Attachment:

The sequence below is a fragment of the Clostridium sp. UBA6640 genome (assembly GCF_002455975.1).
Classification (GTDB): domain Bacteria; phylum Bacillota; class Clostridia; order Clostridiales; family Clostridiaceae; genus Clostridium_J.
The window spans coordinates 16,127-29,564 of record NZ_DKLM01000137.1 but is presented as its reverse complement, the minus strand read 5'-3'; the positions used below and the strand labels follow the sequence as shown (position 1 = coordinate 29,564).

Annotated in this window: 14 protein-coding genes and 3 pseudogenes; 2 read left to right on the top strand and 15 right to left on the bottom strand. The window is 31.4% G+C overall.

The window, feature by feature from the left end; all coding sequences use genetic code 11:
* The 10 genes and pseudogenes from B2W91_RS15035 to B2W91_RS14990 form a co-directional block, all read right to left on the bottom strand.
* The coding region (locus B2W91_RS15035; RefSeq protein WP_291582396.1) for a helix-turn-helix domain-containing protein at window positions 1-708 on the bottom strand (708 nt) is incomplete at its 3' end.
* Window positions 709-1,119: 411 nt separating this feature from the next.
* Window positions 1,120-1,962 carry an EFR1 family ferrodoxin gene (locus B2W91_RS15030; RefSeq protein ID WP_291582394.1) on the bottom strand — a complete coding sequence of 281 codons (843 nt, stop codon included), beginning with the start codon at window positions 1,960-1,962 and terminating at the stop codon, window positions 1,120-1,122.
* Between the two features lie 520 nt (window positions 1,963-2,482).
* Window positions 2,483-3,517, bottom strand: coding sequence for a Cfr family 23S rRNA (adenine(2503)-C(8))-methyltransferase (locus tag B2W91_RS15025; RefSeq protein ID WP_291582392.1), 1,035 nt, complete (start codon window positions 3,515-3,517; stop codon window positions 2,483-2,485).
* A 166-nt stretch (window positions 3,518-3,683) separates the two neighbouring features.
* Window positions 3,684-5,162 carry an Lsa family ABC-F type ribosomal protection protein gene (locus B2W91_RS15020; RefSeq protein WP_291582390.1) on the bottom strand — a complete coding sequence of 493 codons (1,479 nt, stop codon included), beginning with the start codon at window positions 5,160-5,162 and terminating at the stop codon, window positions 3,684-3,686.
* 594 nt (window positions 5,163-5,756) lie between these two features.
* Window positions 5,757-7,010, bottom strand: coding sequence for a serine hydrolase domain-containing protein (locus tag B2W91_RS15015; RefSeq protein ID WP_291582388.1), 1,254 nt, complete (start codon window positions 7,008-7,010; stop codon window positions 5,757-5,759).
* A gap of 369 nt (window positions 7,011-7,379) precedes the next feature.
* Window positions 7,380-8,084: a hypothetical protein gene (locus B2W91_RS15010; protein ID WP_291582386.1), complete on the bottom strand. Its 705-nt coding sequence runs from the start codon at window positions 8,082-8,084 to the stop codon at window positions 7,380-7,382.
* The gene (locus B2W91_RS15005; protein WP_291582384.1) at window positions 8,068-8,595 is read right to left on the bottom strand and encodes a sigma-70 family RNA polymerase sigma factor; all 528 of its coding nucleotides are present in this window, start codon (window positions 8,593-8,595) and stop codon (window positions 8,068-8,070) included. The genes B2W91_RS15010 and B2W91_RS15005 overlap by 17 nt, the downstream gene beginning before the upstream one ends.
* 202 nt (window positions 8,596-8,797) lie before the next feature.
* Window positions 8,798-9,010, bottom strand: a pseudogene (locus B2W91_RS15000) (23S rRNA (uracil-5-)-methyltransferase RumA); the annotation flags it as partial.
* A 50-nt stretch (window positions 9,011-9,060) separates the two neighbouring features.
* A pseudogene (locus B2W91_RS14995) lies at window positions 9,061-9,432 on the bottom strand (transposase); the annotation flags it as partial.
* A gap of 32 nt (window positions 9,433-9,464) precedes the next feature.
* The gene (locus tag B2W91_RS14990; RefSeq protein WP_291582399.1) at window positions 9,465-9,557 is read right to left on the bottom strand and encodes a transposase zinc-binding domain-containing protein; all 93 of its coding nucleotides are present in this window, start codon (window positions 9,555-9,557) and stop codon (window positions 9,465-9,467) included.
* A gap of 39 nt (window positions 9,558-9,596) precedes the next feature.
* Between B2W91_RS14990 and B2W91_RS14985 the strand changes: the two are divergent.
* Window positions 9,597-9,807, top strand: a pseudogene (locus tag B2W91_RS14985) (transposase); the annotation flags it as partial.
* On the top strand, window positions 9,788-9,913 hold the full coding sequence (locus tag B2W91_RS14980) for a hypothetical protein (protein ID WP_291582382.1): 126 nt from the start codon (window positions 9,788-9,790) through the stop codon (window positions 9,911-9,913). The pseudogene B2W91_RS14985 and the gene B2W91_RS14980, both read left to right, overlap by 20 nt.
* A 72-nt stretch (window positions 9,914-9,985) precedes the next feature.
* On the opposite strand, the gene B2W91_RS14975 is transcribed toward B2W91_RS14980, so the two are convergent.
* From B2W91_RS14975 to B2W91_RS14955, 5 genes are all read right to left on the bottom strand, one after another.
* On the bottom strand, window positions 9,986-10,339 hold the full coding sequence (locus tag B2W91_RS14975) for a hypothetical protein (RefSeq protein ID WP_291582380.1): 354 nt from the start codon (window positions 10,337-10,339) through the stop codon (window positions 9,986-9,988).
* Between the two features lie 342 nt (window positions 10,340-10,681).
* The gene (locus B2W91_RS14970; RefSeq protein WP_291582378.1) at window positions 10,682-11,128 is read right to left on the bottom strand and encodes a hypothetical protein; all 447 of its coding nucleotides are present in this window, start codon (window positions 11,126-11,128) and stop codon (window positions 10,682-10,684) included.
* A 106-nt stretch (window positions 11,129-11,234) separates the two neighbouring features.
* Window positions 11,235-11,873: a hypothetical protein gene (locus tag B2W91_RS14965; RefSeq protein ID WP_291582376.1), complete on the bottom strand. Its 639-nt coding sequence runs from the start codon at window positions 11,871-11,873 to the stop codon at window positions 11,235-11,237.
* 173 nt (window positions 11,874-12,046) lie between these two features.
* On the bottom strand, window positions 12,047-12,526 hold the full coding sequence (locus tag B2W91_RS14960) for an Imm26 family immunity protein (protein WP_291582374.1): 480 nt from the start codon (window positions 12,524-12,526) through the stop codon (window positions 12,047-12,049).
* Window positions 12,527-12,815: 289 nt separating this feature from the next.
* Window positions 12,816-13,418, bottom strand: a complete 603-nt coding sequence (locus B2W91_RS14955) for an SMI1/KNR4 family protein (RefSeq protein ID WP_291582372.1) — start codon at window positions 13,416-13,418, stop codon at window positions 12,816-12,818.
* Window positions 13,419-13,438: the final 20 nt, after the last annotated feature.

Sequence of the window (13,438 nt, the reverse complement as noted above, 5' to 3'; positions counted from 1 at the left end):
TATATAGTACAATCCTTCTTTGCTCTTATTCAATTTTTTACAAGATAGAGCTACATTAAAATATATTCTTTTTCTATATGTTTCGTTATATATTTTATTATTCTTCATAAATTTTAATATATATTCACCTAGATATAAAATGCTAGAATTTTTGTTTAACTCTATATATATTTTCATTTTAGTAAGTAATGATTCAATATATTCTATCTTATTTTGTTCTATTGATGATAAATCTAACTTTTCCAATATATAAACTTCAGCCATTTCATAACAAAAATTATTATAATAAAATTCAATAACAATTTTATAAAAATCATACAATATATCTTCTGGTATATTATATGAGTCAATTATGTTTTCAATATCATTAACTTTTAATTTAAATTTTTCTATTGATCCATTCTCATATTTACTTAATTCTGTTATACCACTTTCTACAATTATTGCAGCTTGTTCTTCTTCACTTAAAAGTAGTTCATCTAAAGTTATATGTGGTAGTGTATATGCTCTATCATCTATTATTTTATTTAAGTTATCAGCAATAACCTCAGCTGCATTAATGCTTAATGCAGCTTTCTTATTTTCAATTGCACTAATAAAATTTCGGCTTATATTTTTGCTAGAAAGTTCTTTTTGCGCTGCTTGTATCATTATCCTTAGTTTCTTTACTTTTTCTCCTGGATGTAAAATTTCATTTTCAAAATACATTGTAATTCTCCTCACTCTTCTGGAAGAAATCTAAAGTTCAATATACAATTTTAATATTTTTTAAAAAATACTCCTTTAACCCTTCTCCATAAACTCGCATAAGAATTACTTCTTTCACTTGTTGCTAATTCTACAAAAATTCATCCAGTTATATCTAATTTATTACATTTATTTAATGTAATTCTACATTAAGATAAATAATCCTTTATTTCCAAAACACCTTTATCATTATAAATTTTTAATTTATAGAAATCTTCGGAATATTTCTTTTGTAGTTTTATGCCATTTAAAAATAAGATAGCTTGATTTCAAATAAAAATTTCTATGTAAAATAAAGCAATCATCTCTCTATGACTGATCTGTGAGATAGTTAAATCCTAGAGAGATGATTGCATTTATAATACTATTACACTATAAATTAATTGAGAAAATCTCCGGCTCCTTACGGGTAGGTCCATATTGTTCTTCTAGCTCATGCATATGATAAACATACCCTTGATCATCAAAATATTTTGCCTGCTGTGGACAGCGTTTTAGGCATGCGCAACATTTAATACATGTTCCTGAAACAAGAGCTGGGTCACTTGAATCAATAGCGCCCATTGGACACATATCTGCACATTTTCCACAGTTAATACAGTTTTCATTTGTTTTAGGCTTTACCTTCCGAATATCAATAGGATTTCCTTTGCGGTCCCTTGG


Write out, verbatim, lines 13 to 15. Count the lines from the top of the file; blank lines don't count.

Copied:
* Window positions 3,684-5,162 carry an Lsa family ABC-F type ribosomal protection protein gene (locus B2W91_RS15020; RefSeq protein WP_291582390.1) on the bottom strand — a complete coding sequence of 493 codons (1,479 nt, stop codon included), beginning with the start codon at window positions 5,160-5,162 and terminating at the stop codon, window positions 3,684-3,686.
* 594 nt (window positions 5,163-5,756) lie between these two features.
* Window positions 5,757-7,010, bottom strand: coding sequence for a serine hydrolase domain-containing protein (locus tag B2W91_RS15015; RefSeq protein ID WP_291582388.1), 1,254 nt, complete (start codon window positions 7,008-7,010; stop codon window positions 5,757-5,759).